To the surprise of many of internet users and bystanders, the Finnish company Nokia has recently not only formally reached an agreement with Apple on the termination of all patent disputes, which stretched for nearly two years and touched on mobile technology, but also boasted that the money received from Cupertino (bullet repayment of old debts owed to current and royalties) have a positive impact on financial results for the quarter and make it break even.
At first glance, this statement will make any reasonable person to smile, but the irony and all manner of taunts in this case is misplaced, because the consequences of this settlement will cost Apple quite expensive – over a billion dollars.
According to Kai Korshelta (Kai Korschelt), member of Deutsche Bank, the Cupertino-based company will have to pay Nokia a minimum:
In their calculations, the analyst used this assumption: according to the requirements imposed lawyers Finnish mobile phone manufacturer in the lawsuit, Apple has to pay royalties of 1% of the number of sold iPhone at the moment – and it is approximately 110 – 120 000 000 mobile gadgets with an average price of $ 550 (this would be an initial payment). And if the current dynamics of sales of smartphones continues, the license fees for use of the patents at an average of 138 million dollars per quarter, or more than $ 550 million a year.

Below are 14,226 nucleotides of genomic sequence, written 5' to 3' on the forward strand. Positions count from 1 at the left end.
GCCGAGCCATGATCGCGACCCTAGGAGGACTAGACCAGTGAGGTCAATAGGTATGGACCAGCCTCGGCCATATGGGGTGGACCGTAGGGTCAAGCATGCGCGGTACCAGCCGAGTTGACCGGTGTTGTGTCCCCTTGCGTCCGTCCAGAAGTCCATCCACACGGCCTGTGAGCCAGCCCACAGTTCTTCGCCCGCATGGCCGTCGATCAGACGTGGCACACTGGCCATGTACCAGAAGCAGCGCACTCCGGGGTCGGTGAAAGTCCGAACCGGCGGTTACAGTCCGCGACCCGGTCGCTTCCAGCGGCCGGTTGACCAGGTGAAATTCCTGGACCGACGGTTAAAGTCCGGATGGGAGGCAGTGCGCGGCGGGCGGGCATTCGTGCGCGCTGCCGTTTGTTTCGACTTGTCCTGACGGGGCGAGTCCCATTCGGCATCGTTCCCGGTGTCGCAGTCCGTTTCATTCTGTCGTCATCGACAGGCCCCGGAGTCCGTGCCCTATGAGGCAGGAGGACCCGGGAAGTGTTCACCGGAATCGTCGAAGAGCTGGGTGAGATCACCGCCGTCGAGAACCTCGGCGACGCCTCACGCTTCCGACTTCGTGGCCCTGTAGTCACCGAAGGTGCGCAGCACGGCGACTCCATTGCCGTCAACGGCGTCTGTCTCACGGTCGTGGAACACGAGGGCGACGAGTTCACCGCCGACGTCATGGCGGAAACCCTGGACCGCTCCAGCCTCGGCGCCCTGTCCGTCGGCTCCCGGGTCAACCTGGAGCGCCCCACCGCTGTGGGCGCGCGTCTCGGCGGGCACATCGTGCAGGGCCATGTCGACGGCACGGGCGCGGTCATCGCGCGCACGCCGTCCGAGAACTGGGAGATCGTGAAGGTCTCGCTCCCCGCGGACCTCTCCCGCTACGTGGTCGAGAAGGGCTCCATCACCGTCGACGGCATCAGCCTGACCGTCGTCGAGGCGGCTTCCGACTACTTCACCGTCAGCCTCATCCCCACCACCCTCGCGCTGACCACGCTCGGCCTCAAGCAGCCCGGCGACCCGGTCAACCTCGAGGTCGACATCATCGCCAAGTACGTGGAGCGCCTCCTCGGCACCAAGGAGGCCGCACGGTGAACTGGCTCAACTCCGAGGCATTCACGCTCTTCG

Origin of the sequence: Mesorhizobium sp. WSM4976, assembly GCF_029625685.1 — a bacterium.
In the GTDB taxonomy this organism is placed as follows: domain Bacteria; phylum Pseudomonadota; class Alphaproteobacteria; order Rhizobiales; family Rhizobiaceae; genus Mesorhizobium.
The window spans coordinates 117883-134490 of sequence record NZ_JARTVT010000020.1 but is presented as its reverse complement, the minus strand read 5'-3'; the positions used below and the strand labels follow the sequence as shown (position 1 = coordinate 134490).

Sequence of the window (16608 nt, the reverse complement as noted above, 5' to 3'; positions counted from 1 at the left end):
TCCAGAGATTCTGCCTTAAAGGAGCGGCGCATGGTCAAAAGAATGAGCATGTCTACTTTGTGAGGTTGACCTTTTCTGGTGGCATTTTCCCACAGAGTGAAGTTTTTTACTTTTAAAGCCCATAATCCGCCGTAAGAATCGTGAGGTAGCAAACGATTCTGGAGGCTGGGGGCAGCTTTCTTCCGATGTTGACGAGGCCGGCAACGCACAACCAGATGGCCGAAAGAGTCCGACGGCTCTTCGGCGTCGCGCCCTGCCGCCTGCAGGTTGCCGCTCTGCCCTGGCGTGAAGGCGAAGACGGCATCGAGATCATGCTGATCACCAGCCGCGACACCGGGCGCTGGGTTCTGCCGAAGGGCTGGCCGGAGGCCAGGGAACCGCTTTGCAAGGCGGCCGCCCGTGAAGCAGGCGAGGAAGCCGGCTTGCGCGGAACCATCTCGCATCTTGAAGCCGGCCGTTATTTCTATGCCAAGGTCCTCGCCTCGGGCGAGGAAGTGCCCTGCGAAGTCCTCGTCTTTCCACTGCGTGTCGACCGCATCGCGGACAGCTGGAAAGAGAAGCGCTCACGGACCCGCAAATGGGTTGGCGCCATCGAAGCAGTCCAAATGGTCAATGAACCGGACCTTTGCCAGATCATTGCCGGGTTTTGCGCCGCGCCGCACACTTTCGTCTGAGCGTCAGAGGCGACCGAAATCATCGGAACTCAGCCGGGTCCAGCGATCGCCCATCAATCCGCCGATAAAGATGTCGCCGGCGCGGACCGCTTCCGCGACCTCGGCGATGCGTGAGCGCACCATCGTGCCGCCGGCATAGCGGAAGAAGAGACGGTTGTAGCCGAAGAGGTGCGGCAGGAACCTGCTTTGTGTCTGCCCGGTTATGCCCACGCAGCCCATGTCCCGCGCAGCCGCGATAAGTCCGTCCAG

Apple announced to investors on the conclusion of a truce with Nokia on the same day, adding that he is very happy to complete a long and seemingly endless litigation. The reaction of analysts was also in favor of Apple, for example, Meynerd Hume (Maynard Um) at UBS noted that “thanks to settle the issue of technological giant managed to save money that could be spent on legal fees.”
Let Nokia and won a particular conflict, but this victory has turned out a Pyrrhic: the day before the announcement Apple has already surpassed the Finnish company by the number of smartphones sold in the world. Yes, and do not need to Cupertino so openly, “begging,” hard money looking for at least one break-even quarter.